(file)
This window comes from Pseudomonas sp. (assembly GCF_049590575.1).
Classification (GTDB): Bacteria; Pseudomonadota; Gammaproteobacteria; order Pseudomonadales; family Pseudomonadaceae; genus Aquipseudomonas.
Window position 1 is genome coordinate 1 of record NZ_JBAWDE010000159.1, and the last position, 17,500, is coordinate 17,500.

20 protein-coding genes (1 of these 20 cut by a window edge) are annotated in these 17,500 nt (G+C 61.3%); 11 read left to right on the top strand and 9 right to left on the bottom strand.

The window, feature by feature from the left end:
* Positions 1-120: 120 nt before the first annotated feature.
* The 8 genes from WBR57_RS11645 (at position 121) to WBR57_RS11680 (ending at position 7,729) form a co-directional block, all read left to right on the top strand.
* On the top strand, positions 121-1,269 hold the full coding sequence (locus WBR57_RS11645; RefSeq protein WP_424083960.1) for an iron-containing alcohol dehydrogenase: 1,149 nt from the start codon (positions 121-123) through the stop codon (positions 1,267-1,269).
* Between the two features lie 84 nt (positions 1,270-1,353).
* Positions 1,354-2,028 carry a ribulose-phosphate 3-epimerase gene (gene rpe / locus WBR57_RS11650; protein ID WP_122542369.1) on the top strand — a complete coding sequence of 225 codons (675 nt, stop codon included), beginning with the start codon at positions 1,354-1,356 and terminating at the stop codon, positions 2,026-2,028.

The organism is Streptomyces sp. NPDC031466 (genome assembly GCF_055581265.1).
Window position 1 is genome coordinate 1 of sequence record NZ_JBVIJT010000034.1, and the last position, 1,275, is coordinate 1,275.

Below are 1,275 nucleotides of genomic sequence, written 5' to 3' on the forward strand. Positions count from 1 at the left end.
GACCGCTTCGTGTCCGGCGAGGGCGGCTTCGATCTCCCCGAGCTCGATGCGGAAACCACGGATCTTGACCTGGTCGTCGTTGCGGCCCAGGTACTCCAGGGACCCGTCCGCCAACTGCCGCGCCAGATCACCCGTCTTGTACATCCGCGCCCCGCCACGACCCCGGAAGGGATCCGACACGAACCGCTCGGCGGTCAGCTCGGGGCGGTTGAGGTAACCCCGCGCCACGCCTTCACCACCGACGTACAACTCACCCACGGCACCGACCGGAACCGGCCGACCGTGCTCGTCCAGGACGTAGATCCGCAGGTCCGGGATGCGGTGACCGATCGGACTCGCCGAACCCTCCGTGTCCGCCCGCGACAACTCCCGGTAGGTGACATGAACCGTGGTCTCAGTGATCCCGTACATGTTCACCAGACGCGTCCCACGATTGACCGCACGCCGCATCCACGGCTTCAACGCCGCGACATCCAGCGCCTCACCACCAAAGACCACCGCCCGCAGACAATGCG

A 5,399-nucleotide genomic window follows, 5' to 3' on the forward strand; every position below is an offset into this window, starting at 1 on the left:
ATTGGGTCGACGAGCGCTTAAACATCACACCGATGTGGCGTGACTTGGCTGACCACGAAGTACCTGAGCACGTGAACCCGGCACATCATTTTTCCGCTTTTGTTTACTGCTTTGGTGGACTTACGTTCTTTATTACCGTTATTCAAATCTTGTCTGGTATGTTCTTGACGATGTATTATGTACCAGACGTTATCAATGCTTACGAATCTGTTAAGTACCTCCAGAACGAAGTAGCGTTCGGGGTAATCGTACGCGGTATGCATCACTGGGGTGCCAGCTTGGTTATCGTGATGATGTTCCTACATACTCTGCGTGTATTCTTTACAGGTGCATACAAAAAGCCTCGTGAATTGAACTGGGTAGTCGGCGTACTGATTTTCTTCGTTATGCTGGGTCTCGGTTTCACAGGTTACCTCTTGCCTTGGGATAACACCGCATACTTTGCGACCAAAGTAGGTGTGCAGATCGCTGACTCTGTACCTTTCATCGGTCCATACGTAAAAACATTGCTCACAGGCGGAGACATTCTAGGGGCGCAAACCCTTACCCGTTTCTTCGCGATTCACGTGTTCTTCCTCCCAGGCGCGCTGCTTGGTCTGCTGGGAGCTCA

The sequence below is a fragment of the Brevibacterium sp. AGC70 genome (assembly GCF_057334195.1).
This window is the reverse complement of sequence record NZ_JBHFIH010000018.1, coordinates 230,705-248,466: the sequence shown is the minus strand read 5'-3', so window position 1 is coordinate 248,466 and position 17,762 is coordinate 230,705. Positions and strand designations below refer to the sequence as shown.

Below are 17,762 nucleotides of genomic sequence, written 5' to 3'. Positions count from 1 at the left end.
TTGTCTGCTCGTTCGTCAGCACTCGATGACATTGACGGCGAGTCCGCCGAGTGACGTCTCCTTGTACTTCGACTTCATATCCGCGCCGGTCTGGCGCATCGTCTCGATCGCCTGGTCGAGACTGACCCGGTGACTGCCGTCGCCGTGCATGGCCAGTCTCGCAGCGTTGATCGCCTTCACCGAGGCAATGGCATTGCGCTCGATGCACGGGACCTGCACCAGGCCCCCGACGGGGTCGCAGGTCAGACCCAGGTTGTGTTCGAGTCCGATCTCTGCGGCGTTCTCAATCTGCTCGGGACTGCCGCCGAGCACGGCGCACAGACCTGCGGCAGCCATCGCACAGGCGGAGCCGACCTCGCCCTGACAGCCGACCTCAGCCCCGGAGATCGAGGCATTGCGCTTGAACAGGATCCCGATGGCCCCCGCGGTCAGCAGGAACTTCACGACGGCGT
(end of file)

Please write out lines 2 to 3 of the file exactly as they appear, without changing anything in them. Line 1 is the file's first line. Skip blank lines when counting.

Classification (GTDB): Bacteria; Pseudomonadota; Gammaproteobacteria; order Pseudomonadales; family Pseudomonadaceae; genus Aquipseudomonas.
Window position 1 is genome coordinate 1 of record NZ_JBAWDE010000159.1, and the last position, 17,500, is coordinate 17,500.